Benni enjoying out of cage time.


How you feed your Parrot will determine not only her health but also a lot of her well-being. There are those who favour food bowls constantly full and others who prefer meal times two or three times daily.

I prefer to feed morning and evening, taking the bird’s favourite treat out of the food bowl for training or simply treats when we are socialising together. If you have bought a bird from a reliable breeder, they will instruct you how the young bird has been fed and you simply carry on for there, adapting and changing the diet as you see fit.

Bear in mind any sudden change of diet to a young bird can cause problems so always phase a new diet in gradually. There are various ways to feed a bird correctly. Feeding falls roughly into three categories, pellets and fresh food, seeds and fresh food or totally fresh food. The final choice will depend upon you and your companion.

Most vets will recommend pellets as a main source because a lot of guess work is taken out. IF you want to cook for your bird that’s perfectly OK as long as you stick to ingredients that are suitable. I make veggie flans for my Parrots and have on occasion fed them to the family without saying what they were!

One bird or two or (or many?

If this your first bird, it is much easier if the young bird is already hand tame. I bought Artha, African Grey, my first Parrot 20 years ago from a reputed breeder Barrett Watson. He allows prospective buyers to visit the baby Parrot.

Two species playing together

When Artha first came home she was weaned, hand tame and Barrett had even put a harness on her while spoon feeding so she was harness trained. Patient and kind as he is, he never objected to my fairly frequent phone calls when Artha did something that worried me. (At one point, I fretted she might have mites. She hadn’t; she was preening vigorously.

She was – as a young bird a total joy -and so she has remained. Like many people – once bitten by love of Parrots – not their beak I hasten to add – I bought Casper as a companion for Artha and then, almost as if by magic, more Parrots arrived.

Now there are 5 pet birds and a flock of mixed Parakeets in a large aviary where the 5 pet birds join them each day.

Perdy in author’s aviary

If you are going to be out at work all day. a pair of birds, they can be same sex, opposite sex, same species, different species, will be happier in one another’s sight. Although cage sharing is possible, the danger of aggression shouldn’t be overlooked. Monitor them carefully.

Two Parrots especially same sex Parrots will each assume a dominant or submissive role. It hasn’t been my experience that adding a second Parrot has made the original Parrot behave towards me less affectionately.


Perhaps the most important education you and the Parrot will share together. Don’t forget that every interaction between you is training of some sort and it goes both ways. You will learn to be sensitive to your Parrot’s body language; she will learn to tolerate your moods and be aware of them.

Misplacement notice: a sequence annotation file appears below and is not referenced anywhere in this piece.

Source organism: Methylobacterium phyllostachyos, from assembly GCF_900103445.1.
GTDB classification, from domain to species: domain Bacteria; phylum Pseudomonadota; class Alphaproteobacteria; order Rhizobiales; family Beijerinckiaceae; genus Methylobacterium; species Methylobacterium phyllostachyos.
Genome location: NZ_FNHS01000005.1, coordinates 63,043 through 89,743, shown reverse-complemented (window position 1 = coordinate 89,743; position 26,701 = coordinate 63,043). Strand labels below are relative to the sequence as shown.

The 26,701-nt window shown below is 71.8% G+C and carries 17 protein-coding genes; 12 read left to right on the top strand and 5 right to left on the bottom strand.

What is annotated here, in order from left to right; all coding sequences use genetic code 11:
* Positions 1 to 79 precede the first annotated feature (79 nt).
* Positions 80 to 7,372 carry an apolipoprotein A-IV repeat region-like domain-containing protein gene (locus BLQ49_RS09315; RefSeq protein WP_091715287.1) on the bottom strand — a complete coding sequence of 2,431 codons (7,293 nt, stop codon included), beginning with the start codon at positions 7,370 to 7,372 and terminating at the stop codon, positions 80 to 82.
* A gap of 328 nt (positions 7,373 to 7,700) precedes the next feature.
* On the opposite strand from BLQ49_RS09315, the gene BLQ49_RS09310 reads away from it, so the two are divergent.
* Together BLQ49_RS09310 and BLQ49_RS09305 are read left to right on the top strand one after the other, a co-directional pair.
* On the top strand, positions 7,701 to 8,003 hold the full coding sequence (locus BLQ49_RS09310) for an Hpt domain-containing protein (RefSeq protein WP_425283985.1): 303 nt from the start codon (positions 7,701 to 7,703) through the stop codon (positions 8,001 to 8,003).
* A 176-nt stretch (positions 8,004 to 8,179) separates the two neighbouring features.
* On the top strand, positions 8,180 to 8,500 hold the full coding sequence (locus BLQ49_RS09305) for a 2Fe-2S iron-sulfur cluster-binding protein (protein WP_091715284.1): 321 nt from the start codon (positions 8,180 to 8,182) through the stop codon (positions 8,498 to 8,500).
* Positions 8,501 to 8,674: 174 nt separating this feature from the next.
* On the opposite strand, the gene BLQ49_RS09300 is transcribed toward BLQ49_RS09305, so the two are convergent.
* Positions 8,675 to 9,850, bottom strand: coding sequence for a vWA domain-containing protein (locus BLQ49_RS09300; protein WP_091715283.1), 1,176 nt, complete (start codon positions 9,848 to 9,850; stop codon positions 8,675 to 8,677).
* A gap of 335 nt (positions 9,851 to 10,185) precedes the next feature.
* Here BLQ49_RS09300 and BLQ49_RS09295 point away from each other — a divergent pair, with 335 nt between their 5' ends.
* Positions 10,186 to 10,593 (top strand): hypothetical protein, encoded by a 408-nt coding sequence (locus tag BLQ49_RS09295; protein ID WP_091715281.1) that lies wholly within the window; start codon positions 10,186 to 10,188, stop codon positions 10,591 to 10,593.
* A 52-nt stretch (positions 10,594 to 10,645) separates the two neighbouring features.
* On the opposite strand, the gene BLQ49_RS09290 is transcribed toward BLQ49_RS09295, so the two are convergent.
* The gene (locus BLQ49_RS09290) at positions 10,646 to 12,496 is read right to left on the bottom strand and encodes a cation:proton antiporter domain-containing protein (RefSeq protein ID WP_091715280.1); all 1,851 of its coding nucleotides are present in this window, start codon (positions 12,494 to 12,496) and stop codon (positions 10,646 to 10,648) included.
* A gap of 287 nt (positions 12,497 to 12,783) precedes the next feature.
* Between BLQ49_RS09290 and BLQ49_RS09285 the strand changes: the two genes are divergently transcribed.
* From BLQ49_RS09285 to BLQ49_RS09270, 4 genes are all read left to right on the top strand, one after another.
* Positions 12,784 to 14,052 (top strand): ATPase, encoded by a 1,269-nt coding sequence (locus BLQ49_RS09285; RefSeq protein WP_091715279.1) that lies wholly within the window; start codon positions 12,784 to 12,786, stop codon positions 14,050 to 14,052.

The most recommended method of training is now positive reinforcement. A method which is associated with negative reinforcement and punishment. However, the more you concentrate on positive reinforcement and the less you use other methods, the more trust your bird will have in you.

Unfortunately, in the UK Parrot training classes don’t exist in the same way that dog training classes do. There are workshops given from time to time and if there is one in your area, I urge you to attend.

Author’s Perdy won’t wave in unison with the two Greys

Although there’s much to be learned from the internet and YouTube some of the advice is just plain wrong and should be avoided. Nothing beats face to face interaction so if your local zoo gives bird displays go and watch. The Parrots and other birds in the show will have been trained with PR methods. Joining the Parrot Society UK and the World Parrot Trust in Cornwall are also ways to find reliable information.


Wing clipping is not illegal in UK and it’s generally falling out of favour world-wide. However, this unnatural, cruel practice is still done. Some people evidently derive satisfaction from having a winged creature more or less dependent on them and carrying it to get somewhere further away. I’d claim that birds evolved to fly.

The pleasure you derive from having a Parrot fly to you and land on your hand or head or shoulder has to be experienced. I’d warn you here that my greatest mistake with my Macaws was allowing them to land on my shoulder.

Never let a Parrot you don’t know well onto your shoulder the risk of a bite or. Flyoff is real. The Greys have flown to my shoulder so for years; they never refuse to step up onto the hand. I didn’t realise how different the Macaws might be.

Allowed on my shoulder as sweet, biddable babies, as adults I cannot break their habit. Both Macaws will slide down my back, Benni will nip the back of my neck. As they are both free flying out of doors, I have to be quite agile manoeuvring them onto my hands to bring them inside.

And Finally

May I wish everyone a peaceful and Happy Christmas and if a new bird(s) enters your home to become a family member, do your research first, make friends with other Parrot owners and the pleasure will surely surpass any problems.